Three general levels of aerobics classes are recognized today: low impact, moderate, and high intensity. A typical class starts with warm-up exercises (slow stretching movements to loosen up muscles), followed by 35 to 40 minutes of nonstop activity to raise the heart rate, then ends with a cool-down period of stretching and slower movements. Instructors teach class members to monitor their heart rates and listen to their bodies for signs of personal progress.
Aerobics instructors prepare activities prior to their classes. They choose exercises to work different muscles and music to accompany these movements during each phase of the program. Generally, instructors use upbeat music for the more intense exercise portion and more soothing music for the cool-down period. Instructors demonstrate each step of a sequence until the class can follow along. Additional sequences are added continuously as the class progresses, making up a longer routine that is set to music. Most classes are structured so that new participants can start any given class. The instructor either faces the rest of the room or faces a mirror in order to observe class progress and ensure that participants do exercises correctly. Many aerobics instructors also lead toning and shaping classes. In these classes, the emphasis is not on aerobic activity but on working particular areas of the body. An instructor begins the class with a brief aerobic period followed by stretching and weight-bearing exercises that loosen and work major muscle groups.
In a health club, fitness trainers evaluate their clients' fitness level with physical examinations and fitness tests. Using various pieces of testing equipment, they determine such things as percentage of body fat and optimal heart and pulse rates. Clients fill out questionnaires about their medical background, general fitness level, and fitness goals. Fitness trainers use this information to design a customized workout plan using weights and other exercise options such as swimming and running to help clients meet these goals. Trainers also advise clients on weight control, diet, and general health. Some fitness trainers also work at the client's home or office. This convenient way of staying physically fit meets the needs of many busy, active adults today.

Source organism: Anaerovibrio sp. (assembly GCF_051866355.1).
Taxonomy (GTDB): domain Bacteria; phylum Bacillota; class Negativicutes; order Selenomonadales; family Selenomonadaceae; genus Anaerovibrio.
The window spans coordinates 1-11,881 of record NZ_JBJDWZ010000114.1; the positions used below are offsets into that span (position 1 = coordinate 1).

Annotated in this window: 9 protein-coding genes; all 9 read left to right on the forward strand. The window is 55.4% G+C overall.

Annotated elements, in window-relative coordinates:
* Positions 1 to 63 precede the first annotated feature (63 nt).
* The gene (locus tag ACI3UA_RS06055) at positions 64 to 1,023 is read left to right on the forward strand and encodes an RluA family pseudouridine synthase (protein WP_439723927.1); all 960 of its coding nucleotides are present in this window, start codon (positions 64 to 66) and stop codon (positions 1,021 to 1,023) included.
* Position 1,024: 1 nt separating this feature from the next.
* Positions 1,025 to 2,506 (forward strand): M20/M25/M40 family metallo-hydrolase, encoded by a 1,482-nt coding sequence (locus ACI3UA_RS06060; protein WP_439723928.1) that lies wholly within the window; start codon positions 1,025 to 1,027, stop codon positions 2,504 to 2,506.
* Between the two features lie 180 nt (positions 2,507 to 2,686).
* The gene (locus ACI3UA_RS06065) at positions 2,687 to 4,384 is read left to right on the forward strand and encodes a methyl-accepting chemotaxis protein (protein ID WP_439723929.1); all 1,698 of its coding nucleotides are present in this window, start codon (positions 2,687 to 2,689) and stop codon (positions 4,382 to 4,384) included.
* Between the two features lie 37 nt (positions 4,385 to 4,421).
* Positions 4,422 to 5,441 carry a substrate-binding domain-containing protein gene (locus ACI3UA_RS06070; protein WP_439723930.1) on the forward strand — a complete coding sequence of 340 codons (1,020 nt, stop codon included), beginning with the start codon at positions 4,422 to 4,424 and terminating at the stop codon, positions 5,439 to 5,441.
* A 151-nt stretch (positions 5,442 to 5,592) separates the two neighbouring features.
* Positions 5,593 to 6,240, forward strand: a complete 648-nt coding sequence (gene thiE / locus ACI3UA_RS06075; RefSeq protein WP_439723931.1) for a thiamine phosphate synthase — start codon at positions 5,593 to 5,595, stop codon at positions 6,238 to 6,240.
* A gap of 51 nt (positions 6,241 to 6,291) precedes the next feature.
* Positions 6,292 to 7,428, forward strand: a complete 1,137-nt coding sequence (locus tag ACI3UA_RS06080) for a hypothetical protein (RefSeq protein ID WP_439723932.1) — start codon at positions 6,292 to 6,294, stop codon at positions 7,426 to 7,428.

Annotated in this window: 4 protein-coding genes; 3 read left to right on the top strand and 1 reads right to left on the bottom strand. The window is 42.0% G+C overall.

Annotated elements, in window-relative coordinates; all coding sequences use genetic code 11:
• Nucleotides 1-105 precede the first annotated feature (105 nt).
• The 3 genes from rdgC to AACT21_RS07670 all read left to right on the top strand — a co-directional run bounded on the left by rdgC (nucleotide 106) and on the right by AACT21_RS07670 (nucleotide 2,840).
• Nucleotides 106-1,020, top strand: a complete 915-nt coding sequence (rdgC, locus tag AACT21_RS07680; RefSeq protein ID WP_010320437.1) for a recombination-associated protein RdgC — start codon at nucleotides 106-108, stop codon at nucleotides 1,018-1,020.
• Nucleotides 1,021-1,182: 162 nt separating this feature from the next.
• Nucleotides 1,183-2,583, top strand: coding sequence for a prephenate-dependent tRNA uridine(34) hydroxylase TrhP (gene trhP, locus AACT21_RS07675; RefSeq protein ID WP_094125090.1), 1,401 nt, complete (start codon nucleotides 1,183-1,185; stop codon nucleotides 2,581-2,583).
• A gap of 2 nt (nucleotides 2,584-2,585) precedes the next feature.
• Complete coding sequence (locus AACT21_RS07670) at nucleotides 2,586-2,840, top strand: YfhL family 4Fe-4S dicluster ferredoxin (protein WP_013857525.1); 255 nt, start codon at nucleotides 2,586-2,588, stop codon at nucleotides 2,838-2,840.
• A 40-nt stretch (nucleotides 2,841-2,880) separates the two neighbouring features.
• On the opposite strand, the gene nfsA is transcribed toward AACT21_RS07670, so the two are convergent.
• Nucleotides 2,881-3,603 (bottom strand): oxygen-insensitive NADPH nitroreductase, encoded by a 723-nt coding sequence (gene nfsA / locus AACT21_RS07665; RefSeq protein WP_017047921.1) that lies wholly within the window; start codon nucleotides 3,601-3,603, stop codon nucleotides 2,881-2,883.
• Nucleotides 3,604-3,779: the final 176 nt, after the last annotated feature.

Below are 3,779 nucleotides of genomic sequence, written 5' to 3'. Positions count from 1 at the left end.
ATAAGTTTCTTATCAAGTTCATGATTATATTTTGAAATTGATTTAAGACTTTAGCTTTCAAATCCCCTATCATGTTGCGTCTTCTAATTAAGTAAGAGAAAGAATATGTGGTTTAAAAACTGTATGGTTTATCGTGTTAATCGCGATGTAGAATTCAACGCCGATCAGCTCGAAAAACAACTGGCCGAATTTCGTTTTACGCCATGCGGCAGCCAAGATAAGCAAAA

To start a client's exercise program, the trainer often demonstrates the proper use of weight-lifting equipment to reduce the chance of injury, especially if the client is a beginner. As the client uses the equipment, the trainer observes and corrects any problems before injury occurs. Preventing injury is extremely important. It is good idea for trainers to carry liability insurance to protect themselves should anything beyond their control happen with a client.
Fitness trainers also use exercise tape to wrap weak or injured hands, feet, or other parts of the body. The heavy-duty tape helps strengthen and position the joint to prevent further injury or strain. Fitness trainers also help athletes with therapy or rehabilitation, using special braces or other equipment to support or protect the injured part until it heals. Trainers ensure that the athlete does not overuse a weak joint or muscle, risking further damage.
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